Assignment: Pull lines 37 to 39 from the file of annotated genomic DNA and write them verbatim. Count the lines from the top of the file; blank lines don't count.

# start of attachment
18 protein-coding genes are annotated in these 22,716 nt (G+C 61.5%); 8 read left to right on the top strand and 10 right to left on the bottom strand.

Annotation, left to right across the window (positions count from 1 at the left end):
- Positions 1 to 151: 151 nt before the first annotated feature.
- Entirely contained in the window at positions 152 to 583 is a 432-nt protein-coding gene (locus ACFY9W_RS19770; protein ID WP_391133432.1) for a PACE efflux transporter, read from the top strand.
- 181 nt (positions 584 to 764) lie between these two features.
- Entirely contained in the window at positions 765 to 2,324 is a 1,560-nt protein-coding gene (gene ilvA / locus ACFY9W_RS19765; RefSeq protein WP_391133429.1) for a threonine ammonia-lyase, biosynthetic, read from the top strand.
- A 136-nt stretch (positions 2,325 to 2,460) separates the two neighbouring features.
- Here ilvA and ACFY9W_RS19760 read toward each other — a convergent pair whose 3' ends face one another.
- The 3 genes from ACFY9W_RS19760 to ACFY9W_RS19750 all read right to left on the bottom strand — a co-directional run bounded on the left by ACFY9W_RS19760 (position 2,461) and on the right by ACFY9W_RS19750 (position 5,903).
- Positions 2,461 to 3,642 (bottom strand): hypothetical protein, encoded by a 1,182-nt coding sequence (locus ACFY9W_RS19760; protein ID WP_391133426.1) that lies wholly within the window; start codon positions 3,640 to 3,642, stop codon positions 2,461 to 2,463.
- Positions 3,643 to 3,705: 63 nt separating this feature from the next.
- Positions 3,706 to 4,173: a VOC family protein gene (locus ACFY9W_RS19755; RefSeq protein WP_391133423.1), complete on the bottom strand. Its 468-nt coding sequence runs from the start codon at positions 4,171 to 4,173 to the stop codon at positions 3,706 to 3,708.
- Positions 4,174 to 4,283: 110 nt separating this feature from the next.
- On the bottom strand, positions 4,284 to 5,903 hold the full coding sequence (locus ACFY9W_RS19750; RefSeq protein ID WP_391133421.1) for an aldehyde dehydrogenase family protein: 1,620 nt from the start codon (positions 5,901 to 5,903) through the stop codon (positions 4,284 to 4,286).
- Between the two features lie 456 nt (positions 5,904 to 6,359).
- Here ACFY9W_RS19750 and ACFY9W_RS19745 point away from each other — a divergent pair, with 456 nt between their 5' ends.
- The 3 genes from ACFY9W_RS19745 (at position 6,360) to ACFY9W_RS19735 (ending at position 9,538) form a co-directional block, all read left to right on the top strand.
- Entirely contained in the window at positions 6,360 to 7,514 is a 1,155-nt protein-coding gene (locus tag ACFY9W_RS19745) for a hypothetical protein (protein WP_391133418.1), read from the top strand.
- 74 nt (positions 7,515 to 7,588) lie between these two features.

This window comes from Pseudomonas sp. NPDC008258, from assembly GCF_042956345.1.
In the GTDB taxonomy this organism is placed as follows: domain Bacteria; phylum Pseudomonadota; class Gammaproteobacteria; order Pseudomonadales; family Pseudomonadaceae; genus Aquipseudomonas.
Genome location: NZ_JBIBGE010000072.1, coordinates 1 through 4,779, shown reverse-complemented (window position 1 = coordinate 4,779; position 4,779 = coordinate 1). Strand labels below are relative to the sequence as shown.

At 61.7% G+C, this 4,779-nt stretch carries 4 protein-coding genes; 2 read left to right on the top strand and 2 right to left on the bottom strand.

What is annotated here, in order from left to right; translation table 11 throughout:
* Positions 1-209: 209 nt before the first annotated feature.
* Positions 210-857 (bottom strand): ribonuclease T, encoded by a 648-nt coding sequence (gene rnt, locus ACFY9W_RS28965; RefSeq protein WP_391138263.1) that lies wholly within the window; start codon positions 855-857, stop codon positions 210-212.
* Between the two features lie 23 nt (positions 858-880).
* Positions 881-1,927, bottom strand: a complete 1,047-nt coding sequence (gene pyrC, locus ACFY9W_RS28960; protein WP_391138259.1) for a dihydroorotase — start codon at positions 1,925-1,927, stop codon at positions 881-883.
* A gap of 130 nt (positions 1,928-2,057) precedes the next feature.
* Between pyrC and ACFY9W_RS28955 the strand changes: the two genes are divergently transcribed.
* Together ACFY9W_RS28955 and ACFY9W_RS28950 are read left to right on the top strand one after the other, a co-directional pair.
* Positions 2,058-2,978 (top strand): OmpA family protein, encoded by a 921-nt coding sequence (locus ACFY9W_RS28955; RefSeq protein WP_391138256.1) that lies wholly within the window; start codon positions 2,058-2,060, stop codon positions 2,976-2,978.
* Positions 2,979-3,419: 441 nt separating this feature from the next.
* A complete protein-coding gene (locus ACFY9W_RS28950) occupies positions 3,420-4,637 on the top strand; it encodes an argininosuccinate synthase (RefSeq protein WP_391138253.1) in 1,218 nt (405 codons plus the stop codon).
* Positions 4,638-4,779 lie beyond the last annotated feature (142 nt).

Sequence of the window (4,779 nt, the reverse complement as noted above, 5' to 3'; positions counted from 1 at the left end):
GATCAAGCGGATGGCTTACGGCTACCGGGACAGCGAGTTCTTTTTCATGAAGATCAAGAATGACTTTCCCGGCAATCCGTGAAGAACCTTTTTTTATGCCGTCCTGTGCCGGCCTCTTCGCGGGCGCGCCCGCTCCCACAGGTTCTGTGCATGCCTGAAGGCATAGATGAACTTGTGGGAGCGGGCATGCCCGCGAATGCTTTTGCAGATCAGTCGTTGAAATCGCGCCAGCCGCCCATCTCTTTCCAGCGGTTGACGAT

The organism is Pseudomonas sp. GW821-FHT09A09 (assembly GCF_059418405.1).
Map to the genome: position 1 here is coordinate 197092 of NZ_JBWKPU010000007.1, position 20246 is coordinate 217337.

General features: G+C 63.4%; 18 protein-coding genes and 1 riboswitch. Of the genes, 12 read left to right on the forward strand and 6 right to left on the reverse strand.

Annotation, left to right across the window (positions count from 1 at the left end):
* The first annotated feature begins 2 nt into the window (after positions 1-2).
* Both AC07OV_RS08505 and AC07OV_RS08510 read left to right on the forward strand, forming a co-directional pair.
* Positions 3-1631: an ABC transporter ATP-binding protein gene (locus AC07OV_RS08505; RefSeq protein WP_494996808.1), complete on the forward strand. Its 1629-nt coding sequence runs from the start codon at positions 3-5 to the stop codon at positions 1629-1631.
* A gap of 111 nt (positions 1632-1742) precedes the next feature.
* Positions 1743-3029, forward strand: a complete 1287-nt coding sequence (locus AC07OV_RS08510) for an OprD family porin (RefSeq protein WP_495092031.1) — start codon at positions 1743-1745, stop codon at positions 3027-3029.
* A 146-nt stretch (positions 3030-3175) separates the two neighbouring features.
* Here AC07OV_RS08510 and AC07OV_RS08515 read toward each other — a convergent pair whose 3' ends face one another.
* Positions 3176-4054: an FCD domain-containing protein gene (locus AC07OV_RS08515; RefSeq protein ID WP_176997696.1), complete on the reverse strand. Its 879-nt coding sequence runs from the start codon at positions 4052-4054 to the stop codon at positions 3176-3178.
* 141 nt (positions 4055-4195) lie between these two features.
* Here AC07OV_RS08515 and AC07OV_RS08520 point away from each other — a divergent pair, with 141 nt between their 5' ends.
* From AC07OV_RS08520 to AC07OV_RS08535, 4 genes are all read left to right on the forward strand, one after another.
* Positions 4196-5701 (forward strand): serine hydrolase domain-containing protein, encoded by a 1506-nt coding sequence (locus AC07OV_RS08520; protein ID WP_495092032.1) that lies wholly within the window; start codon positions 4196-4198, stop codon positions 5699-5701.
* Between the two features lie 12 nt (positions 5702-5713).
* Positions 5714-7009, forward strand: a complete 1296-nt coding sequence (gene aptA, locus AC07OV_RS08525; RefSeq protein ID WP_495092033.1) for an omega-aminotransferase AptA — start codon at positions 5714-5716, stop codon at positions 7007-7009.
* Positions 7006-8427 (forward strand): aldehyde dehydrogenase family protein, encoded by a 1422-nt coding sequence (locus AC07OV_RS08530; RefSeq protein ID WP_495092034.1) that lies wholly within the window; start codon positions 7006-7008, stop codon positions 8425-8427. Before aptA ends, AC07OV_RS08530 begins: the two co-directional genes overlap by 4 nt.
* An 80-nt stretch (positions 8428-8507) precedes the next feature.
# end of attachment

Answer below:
GATCAAGCGGATGGCTTACGGCTACCGGGACAGCGAGTTCTTTTTCATGAAGATCAAGAATGACTTTCCCGGCAATCCGTGAAGAACCTTTTTTTATGCCGTCCTGTGCCGGCCTCTTCGCGGGCGCGCCCGCTCCCACAGGTTCTGTGCATGCCTGAAGGCATAGATGAACTTGTGGGAGCGGGCATGCCCGCGAATGCTTTTGCAGATCAGTCGTTGAAATCGCGCCAGCCGCCCATCTCTTTCCAGCGGTTGACGAT

The organism is Pseudomonas sp. GW821-FHT09A09 (assembly GCF_059418405.1).
Map to the genome: position 1 here is coordinate 197092 of NZ_JBWKPU010000007.1, position 20246 is coordinate 217337.